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2018 was a big election year in Ohio. Republicans held onto all five statewide executive offices including governor and super majorities in both the Ohio House and Senate. But there were a few bright spots for Democrats, among them the reelection of U.S. Senator Sherrod Brown and the election of two Democrats to the Ohio Supreme Court.With election 2018 over, the focus now shifts to governing. Stay connected with the latest on politics, policies and people making the decisions at all levels affecting your lives.

Analysts Examine Effort to Remove Ohio Supreme Court Justice Bill O'Neill Ahead of Gubernatorial Run

photo of Bill O'Neill

Some political analysts think one Republican lawmaker’s plan to remove the only Democratic Justice on the Ohio Supreme Court could backfire.

Republican Rep. Niraj Antani wants the legislature to use a little-known, never-used provision in Ohio law to kick Democratic Supreme Court Justice Bill O’Neill off the bench. O’Neill made comments about issues such as legalizing marijuana, tax incentives for solar power, and high-speed passenger rail during his announcement that he intends to run for Governor next year. Some question whether O’Neill has violated judicial canons with that. Legislative leaders have not jumped in to back the effort to remove O’Neill. And Dave Cohen, a political science professor at the Bliss Institute at the University of Akron says there’s good reason for them to stay on the sidelines.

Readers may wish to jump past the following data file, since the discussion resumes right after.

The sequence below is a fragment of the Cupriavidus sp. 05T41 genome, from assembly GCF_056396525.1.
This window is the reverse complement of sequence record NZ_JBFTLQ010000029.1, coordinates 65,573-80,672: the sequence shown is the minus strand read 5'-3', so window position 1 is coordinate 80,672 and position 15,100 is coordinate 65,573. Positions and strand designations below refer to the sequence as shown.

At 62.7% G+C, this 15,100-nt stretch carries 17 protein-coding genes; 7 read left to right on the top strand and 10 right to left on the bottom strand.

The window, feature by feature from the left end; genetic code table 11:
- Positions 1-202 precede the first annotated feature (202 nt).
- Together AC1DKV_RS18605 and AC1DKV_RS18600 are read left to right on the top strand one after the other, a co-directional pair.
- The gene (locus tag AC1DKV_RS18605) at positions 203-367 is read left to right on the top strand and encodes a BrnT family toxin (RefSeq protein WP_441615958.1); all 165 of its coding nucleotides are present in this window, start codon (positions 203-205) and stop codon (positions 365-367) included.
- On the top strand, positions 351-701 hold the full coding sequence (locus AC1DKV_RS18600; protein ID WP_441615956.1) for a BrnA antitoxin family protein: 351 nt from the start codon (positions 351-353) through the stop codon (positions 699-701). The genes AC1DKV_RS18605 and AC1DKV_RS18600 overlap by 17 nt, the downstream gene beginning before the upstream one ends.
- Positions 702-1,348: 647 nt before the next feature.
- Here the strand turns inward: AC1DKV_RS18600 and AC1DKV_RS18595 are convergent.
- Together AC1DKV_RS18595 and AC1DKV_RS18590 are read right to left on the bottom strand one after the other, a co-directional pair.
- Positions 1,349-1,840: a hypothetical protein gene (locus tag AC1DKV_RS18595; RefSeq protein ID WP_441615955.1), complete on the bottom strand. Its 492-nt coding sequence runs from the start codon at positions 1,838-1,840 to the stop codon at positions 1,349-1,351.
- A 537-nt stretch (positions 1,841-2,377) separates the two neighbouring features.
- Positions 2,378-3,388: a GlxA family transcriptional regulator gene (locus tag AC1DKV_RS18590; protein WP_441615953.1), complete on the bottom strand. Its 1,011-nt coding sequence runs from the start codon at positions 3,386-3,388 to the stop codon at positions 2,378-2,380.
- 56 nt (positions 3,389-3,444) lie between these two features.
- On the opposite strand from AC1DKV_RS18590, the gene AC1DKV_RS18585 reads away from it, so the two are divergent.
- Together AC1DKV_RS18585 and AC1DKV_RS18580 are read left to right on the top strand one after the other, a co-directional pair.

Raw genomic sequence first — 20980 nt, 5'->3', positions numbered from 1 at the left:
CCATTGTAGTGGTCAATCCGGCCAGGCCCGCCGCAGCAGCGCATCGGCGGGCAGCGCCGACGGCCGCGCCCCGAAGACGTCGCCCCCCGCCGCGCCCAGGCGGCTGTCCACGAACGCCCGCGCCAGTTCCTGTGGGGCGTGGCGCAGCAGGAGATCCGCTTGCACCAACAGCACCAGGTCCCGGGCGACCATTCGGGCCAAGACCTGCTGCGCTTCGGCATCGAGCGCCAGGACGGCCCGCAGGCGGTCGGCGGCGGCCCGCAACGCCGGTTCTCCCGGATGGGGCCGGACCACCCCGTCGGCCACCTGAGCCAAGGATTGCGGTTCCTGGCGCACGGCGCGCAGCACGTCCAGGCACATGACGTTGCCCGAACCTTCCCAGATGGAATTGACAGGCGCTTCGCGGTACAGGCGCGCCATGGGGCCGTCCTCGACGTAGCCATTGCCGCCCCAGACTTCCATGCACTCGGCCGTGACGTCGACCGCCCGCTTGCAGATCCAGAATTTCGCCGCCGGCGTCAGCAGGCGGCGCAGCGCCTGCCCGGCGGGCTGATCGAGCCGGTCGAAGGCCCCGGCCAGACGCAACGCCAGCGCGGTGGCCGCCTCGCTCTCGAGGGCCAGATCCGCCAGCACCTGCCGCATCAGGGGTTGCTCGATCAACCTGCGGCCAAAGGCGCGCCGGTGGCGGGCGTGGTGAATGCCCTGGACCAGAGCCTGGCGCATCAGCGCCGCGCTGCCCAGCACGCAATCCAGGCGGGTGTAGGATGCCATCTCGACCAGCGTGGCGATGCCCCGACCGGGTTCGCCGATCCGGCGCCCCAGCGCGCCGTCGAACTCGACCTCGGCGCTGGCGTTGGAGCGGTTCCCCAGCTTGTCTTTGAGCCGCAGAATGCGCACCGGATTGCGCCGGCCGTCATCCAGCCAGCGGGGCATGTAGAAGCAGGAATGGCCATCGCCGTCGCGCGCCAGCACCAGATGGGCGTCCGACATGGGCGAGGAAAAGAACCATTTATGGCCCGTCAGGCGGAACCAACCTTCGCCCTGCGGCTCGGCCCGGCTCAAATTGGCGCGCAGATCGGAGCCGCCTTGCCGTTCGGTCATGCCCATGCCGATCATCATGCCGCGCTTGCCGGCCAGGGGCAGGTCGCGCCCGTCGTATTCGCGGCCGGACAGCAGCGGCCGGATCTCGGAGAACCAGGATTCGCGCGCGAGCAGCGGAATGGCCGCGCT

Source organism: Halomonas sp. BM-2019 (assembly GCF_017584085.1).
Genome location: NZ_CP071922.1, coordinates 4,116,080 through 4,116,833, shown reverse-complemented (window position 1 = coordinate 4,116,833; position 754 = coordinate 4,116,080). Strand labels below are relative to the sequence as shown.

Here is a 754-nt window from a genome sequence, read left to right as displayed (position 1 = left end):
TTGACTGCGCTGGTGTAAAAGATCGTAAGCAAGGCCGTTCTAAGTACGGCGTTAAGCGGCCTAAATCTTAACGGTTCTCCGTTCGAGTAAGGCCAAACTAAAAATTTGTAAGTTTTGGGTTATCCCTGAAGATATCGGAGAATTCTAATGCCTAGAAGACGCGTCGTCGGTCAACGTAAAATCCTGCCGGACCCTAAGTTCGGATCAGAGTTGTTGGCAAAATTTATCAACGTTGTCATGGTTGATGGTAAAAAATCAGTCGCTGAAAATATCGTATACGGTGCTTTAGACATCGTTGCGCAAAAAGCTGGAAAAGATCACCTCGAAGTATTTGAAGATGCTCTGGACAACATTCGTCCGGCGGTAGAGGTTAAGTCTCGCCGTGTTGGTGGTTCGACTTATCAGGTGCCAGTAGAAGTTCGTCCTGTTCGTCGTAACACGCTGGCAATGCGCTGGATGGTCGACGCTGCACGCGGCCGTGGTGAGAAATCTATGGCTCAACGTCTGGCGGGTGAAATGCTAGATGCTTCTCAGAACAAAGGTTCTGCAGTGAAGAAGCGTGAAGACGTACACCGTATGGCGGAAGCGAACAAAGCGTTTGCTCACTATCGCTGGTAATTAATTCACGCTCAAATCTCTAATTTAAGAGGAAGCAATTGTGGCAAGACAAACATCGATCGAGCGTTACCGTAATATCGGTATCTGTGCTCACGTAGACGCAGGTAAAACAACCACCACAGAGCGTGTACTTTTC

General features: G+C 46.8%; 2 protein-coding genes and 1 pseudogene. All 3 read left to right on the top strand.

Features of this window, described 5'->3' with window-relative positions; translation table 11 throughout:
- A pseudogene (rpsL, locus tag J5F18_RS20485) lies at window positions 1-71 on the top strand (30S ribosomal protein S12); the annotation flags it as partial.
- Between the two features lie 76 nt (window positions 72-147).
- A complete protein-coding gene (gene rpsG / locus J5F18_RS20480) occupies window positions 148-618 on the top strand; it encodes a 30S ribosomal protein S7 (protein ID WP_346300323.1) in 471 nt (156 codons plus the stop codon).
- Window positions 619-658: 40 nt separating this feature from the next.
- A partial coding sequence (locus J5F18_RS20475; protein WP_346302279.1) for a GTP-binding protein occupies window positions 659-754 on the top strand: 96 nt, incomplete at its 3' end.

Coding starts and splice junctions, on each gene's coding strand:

“I don’t know if this is grandstanding or if this is just not very well thought through but I think it actually could backfire.”

A motivator?
Since Republican governor John Kasich would pick O'Neill’s replacement, Cohen says attempts to remove O’Neill could motivate Democrats in the 2018 election. And he said that raises questions about whether it could hurt Republicans.

“If this were a bipartisan effort, that would certainly remove any questions but it seems like an overly partisan attempt to shape the composition of the court which is already heavily dominated by Republicans.”

University of Cincinnati Political Science Professor David Niven agrees Republicans could look heavy handed and overly political if they proceed.

“The Republican motivation here has to be questioned. They already have a super majority on the court and of course they have a super majority in the legislature so to draw a line in the sand over this one justice does seem to be a little bit of a distraction from their larger priorities and it certainly could introduce a certain amount of the perception that they are trying to dominate the system beyond what is legitimate.”

The impact on O'Neill
Niven says this effort, if pursued, could end up helping O’Neill in the end.

“You know he is not a well-known figure although he is the only Democrat elected statewide. In state politics right now, he’s actually a rather anonymous figure so to fight him and try to ouster him would be sort of the best advertisement for his existence that he’s ever had. On the other hand, of course, this is not somebody who’s a very skilled and accomplished campaigner so to give him all of this attention doesn’t necessarily mean he’d know what to do with it.”

At this point, it doesn’t appear there is an orchestrated effort to remove O’Neill. He says he’ll resign in February if he decides to file paperwork and formally launch a campaign for Governor. And in between now and then, he says he will recuse himself from new cases coming before the court. O’Neill will be 70 next year and can't run for re-election to the Court because of age limits. His term expires at the end of 2018.